➡️ Moderate Alcohol

Heavy drinking stresses the heart and causes high blood pressure, an irregular heartbeat, strokes, and heart failure over time. Stick to 1 or fewer alcoholic beverages per day.

➡️ Manage Stress

As discussed earlier, emotional stress takes a toll on the heart. Make self-care a priority with adequate sleep, relaxation techniques, social connection, and fun hobbies. If anxiety or depression symptoms persist, seek support.

➡️ Prioritize Preventative Care

Get regular checkups to monitor blood pressure, cholesterol levels, blood sugar, thyroid, and weight. Catching issues early makes treatment easier.

➡️ Listen to Your Body

Pay attention to the symptoms and signs your body may be giving. Don’t ignore chest discomfort, pain, shortness of breath, or extreme fatigue. Call your doctor promptly to get checked out. Time matters greatly when it comes to surviving a heart attack.

How to Stop a Heart Attack in 30 Seconds?

There is no magical way to stop a heart attack in 30 seconds. But if you witness someone suffering from the symptoms of a stroke, follow these steps immediately: 

  • Call emergency services immediately: Call local emergency numbers right away to get an ambulance on site as fast as possible.
  • Have them sit or lie down: Gently have the person sit or lie down in a comfortable position. Do not let them stand up or walk around.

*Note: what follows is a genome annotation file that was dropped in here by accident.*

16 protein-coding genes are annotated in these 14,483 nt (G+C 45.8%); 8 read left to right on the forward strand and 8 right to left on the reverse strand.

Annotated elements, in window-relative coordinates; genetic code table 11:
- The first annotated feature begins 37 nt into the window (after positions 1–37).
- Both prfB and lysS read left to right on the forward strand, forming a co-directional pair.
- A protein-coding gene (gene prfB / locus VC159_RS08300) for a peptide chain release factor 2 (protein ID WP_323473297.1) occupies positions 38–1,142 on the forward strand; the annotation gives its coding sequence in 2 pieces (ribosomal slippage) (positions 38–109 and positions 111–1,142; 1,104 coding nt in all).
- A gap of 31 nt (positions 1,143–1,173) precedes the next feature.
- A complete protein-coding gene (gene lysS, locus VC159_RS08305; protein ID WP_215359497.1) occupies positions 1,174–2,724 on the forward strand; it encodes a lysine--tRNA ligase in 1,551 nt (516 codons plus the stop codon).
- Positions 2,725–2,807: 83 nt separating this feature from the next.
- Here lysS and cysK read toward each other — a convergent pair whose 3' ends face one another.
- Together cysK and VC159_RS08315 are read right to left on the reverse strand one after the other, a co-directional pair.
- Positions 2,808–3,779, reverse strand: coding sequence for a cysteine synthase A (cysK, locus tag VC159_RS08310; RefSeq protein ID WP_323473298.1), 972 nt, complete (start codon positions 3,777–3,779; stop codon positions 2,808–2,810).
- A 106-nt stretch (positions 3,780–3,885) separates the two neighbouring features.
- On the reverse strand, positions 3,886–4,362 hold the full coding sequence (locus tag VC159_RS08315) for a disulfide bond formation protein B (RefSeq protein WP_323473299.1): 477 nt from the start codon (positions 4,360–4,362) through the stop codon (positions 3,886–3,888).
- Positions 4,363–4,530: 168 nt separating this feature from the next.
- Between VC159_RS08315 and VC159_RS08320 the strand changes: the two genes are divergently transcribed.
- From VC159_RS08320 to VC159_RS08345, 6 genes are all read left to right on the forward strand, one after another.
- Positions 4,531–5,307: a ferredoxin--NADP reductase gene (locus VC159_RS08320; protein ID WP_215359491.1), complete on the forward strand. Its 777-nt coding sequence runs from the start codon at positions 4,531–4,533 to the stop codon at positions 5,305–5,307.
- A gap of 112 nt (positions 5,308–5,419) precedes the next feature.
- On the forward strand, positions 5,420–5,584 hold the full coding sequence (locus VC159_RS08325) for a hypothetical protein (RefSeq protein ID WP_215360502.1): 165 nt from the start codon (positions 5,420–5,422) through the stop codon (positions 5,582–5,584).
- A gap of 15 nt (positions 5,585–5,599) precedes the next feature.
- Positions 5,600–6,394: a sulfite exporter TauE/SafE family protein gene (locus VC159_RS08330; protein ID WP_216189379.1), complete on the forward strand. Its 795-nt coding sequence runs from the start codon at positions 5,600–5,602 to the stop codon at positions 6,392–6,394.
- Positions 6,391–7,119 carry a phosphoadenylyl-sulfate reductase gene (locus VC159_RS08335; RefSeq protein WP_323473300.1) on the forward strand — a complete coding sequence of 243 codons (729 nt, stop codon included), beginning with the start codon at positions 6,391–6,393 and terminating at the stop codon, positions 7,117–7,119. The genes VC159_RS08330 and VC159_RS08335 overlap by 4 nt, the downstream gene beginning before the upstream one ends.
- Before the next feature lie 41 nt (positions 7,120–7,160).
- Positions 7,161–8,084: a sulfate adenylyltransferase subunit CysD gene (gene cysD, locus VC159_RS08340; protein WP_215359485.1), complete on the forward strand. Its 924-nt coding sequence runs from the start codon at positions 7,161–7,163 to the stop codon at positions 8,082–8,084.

• Loosen any tight clothing: Loosen any tight-fitting clothing like ties, belts, or waistbands to make breathing easier.
  • Administer aspirin if available: If the person is conscious and able to swallow, have them chew and swallow an aspirin tablet. This can help prevent clotting. Do not give them aspirin if they are allergic or have bleeding issues.  
  • Be prepared to perform CPR: If the person loses consciousness, call out for help immediately. Be prepared to start CPR chest compressions if they are not breathing normally. Provide cycles of 30 compressions and 2 rescue breaths.

Stay with the person, monitor their symptoms closely, and provide any first aid interventions if needed until emergency responders arrive. Getting professional medical care to the scene quickly is crucial when responding to a heart attack.


While heart disease remains one of the major causes of death in women over 60 years old, the good news is that 80% of cardiac emergencies can be prevented through education and lifestyle changes. Now that you know the risks, warning signs, and prevention tips, let’s work together to put this knowledge into action.

Schedule a checkup to establish a baseline for your heart health numbers. Talk to your doctor about personal risk factors. Formulate a plan to improve your diet, activity level, and stress management. If you smoke, commit to quitting. The small, consistent changes do add up enormously over months and years.

Here’s to a long, strong ticker and many healthy years ahead!


  • Dilley, J. A., Harris, J. R., Boysun, M. J., & Reid, T. R. (2012). Program, policy, and price interventions for tobacco control: Quantifying the return on investment of a state tobacco control program. American Journal of Public Health102(2), e22-8
  • Mehta LS, et al. (2016). Acute myocardial infarction in women: A scientific statement from the American Heart Association.

Dr. Nicola Fawcet is a highly regarded Consultant in General Medicine known for her expertise in providing comprehensive medical care with a focus on holistic patient well-being. With a passion for internal medicine, Dr. Fawcet has dedicated her career to delivering high-quality healthcare and improving patient outcomes.